" [T]he decision as to access (to judicial records) is one best left to the sound discretion of the trial court, a discretion to be exercised in light of the relevant facts and circumstances of the particular case." United States v. Hubbard, 650 F.2d 293, 316-17, 208 U.S.App. D.C. 399 (D.C. Cir. 1980) (quoting Nixon v. Warner Commc'ns., Inc., 435 U.S. 589, 599, 98 S.Ct. 1306, 55 L.Ed.2d 570 (1978)). In this Circuit, " the starting point in considering a motion to seal court records is a 'strong presumption in favor of public access to judicial proceedings.'" EEOC v. Nat'l Children's Ctr. Inc., 98 F.3d 1406, 1409, 321 U.S.App. D.C. 243 (D.C. Cir.1996) (quoting Johnson v. Greater Se. Cmty. Hosp. Corp., 951 F.2d 1268, 1277, 293 U.S.App. D.C. 1 (D.C. Cir. 1991)). In Hubbard, the D.C. Circuit identified six factors that might act to overcome this presumption:
(1) the need for public access to the documents at issue; (2) the extent of previous public access to the documents at issue; (3) the fact that someone has objected to disclosure, and the identity of that person; (4) the strength of any property and privacy interests asserted; (5) the possibility of prejudice to those opposing disclosure; and (6) the purposes for which the documents were introduced during the judicial proceedings.
Nat'l Children's Ctr., 98 F.3d at 1409 (citing Hubbard, 650 F.2d at 317-22). The Court will examine each factor in turn.
A. Application of the Hubbard Factors
i. Need for Public Access
Public access to judicial records is " fundamental to a democratic state" and " serves the important functions of ensuring the integrity of judicial proceedings in particular and of the law enforcement process more generally." Hubbard, 650 F.2d at 315 & n. 79; see also Nixon, 435 U.S. at 597 (recognizing a common law right to view court documents). Public access may be denied, however, " to protect trade secrets, or the privacy and reputation of victims of crimes, as well as to guard against risks to national security interests, and to minimize the danger of an unfair trial by adverse publicity." Hubbard, 650 F.2d at 315-16 (internal citations omitted). " The presumption in favor of public access to judicial records is strongest when 'the documents at issue [are] . . . specifically referred to in a trial judge's public decision.'" Nat'l Children's Ctr., 98 F.3d at 1409 (quoting Hubbard, 650 F.2d at 318). However, " [c]ases brought under the False Claims Act [also] receive special consideration by the courts because they 'inherently implicate the public interest.'" United States ex rel. Durham v. Prospect Waterproofing, Inc., 818 F.Supp.2d 64, 67 (D.D.C. 2011) (quoting United States ex rel. Littlewood v. King Pharmaceuticals, Inc., 806 F.Supp.2d 833, 840 (D.Md. 2011)). In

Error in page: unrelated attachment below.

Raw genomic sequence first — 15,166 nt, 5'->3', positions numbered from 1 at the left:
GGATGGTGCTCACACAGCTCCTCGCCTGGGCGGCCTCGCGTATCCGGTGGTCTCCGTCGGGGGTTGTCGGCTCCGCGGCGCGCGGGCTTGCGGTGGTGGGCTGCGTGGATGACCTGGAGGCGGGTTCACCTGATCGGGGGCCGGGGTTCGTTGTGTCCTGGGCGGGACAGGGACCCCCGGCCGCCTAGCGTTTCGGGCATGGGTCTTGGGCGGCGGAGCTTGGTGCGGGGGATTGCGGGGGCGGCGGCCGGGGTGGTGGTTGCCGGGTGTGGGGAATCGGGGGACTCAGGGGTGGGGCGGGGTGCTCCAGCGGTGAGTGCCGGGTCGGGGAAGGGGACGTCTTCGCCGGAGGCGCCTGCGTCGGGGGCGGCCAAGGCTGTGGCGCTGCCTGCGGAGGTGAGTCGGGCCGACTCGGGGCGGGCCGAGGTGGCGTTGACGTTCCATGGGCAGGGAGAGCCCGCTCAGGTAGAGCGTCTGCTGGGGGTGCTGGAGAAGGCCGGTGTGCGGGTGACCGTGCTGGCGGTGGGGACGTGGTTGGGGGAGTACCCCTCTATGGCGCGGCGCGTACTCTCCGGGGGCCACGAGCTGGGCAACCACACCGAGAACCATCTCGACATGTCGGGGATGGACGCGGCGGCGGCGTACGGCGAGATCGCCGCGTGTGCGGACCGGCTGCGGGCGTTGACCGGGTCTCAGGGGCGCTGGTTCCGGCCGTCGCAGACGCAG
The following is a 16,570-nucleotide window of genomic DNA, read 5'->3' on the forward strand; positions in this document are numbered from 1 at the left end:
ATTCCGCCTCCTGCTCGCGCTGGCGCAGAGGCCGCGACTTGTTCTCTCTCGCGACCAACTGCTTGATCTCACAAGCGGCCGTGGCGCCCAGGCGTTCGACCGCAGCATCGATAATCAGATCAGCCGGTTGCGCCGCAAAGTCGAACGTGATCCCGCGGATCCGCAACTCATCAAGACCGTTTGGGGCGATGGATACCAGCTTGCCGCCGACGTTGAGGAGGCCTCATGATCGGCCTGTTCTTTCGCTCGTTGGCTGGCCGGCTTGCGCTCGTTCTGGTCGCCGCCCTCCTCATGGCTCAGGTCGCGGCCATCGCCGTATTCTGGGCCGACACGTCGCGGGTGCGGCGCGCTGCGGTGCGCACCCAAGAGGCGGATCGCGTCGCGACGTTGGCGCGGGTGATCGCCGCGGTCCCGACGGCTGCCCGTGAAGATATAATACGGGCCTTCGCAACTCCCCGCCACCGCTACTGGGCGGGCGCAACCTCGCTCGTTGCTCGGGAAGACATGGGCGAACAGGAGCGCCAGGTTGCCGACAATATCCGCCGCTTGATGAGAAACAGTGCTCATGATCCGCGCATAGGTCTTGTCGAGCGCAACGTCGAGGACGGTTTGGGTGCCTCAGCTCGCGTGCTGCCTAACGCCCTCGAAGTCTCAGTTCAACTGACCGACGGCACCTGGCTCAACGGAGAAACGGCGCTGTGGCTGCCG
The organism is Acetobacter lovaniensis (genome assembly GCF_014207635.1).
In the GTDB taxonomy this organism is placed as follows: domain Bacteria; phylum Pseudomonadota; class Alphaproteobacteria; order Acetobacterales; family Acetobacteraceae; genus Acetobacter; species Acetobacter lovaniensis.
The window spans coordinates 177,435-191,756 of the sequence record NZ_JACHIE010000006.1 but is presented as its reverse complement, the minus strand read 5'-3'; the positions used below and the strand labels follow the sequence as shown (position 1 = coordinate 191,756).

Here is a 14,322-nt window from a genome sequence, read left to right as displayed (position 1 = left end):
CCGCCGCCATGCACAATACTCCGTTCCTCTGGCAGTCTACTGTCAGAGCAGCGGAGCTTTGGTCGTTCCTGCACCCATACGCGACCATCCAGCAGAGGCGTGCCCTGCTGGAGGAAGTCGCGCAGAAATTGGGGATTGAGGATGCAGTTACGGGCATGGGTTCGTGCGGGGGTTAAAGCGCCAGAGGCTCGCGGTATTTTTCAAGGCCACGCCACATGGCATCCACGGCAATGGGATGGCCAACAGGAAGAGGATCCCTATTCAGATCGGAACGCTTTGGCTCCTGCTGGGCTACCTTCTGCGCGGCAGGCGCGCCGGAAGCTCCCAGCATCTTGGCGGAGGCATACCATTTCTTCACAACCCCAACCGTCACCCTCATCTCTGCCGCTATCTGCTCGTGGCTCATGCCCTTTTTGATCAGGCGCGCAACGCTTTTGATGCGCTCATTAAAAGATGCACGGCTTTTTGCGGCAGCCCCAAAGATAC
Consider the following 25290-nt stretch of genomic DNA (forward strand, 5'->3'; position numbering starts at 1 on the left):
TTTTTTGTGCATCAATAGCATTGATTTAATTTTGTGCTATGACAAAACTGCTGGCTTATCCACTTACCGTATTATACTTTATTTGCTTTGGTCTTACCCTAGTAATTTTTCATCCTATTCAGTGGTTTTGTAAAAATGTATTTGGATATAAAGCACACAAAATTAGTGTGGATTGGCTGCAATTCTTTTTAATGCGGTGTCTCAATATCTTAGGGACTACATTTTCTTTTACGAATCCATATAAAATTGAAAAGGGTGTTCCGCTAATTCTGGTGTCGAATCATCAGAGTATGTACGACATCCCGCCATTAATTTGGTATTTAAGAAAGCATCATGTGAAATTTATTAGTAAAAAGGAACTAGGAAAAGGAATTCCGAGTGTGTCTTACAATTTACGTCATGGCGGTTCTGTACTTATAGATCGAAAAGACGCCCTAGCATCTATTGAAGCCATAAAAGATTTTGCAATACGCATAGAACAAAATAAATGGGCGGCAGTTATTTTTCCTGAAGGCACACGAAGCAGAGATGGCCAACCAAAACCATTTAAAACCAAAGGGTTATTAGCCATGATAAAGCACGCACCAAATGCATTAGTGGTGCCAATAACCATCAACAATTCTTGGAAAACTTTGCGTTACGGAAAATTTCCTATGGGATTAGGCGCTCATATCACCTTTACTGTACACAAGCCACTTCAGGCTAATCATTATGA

FCA cases, taxpayers are, in effect, " real parties in interest" because they have a strong interest in fraud perpetrated against the United States that results in monetary loss to the Government. United States ex rel Schweizer v. OCE, N.V., 577 F.Supp.2d 169, 172 (D.C. Cir. 2008).